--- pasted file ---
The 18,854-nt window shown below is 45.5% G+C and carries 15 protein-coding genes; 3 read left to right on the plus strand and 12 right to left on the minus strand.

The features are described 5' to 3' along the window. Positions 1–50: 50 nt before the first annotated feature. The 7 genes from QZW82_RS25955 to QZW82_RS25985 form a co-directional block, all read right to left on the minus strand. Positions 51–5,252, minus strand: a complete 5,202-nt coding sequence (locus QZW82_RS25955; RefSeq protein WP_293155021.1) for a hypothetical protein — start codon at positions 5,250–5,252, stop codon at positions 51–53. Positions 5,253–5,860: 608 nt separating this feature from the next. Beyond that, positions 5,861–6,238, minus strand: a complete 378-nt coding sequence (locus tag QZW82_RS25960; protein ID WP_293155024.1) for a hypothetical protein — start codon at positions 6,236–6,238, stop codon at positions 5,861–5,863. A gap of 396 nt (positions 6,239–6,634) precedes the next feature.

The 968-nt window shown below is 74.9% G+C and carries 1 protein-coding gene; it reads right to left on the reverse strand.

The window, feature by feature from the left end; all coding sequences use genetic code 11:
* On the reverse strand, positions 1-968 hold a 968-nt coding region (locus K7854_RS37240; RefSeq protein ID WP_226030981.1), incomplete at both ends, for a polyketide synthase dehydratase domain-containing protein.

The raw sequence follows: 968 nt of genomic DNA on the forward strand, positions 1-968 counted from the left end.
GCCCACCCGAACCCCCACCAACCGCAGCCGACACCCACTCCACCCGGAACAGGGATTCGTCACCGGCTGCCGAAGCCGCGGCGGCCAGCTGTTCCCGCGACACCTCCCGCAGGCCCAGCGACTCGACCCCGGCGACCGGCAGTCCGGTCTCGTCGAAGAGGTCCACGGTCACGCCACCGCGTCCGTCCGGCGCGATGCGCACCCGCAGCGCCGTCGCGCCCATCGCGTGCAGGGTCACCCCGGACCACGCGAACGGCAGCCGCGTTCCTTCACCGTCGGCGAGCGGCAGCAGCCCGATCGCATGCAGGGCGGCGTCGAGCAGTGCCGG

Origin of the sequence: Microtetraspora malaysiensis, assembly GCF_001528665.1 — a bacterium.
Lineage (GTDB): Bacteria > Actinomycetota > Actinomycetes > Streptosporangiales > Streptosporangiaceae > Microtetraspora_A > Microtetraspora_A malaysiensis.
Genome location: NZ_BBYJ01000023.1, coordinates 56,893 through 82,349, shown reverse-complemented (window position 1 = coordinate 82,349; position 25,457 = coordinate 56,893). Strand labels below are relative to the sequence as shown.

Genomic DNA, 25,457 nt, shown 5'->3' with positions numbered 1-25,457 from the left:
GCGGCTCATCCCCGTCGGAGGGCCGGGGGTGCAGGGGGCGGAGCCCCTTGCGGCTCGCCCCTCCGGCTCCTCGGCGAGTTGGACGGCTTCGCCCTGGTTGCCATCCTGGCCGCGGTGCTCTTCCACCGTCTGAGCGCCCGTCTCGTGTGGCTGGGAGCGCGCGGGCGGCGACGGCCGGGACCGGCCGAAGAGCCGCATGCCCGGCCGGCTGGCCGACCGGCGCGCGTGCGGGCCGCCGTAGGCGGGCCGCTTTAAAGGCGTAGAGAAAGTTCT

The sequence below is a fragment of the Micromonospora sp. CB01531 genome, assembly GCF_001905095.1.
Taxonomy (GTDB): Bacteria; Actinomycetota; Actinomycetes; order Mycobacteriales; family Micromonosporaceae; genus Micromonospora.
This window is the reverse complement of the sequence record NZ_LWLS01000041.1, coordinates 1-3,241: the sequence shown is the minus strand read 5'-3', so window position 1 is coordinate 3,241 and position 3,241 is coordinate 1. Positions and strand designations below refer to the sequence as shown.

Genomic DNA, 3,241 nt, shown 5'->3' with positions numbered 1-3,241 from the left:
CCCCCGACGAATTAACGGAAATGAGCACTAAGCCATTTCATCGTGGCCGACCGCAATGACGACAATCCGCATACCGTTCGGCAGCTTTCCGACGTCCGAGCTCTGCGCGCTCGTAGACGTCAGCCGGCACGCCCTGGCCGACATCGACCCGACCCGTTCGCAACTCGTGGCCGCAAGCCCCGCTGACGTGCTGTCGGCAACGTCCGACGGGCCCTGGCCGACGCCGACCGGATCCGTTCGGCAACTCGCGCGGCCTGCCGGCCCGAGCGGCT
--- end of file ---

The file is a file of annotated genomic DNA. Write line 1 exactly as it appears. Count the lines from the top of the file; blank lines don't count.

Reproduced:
The 18,854-nt window shown below is 45.5% G+C and carries 15 protein-coding genes; 3 read left to right on the plus strand and 12 right to left on the minus strand.